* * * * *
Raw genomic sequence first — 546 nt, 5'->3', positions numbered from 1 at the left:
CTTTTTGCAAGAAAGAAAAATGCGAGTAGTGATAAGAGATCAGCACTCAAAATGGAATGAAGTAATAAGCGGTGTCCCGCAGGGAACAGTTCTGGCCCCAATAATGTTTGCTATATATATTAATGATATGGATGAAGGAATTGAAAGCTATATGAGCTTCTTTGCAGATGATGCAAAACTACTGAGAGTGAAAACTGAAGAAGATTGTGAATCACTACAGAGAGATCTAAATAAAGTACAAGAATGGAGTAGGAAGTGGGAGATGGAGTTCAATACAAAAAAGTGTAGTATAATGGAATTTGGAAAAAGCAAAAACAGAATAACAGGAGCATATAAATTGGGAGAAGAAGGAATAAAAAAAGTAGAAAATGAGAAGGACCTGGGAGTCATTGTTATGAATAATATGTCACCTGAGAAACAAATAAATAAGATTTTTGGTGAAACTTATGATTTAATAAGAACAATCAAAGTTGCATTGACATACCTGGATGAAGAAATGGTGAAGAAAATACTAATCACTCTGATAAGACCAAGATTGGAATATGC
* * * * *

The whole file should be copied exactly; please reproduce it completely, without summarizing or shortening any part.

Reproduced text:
Raw genomic sequence first — 546 nt, 5'->3', positions numbered from 1 at the left:
CTTTTTGCAAGAAAGAAAAATGCGAGTAGTGATAAGAGATCAGCACTCAAAATGGAATGAAGTAATAAGCGGTGTCCCGCAGGGAACAGTTCTGGCCCCAATAATGTTTGCTATATATATTAATGATATGGATGAAGGAATTGAAAGCTATATGAGCTTCTTTGCAGATGATGCAAAACTACTGAGAGTGAAAACTGAAGAAGATTGTGAATCACTACAGAGAGATCTAAATAAAGTACAAGAATGGAGTAGGAAGTGGGAGATGGAGTTCAATACAAAAAAGTGTAGTATAATGGAATTTGGAAAAAGCAAAAACAGAATAACAGGAGCATATAAATTGGGAGAAGAAGGAATAAAAAAAGTAGAAAATGAGAAGGACCTGGGAGTCATTGTTATGAATAATATGTCACCTGAGAAACAAATAAATAAGATTTTTGGTGAAACTTATGATTTAATAAGAACAATCAAAGTTGCATTGACATACCTGGATGAAGAAATGGTGAAGAAAATACTAATCACTCTGATAAGACCAAGATTGGAATATGC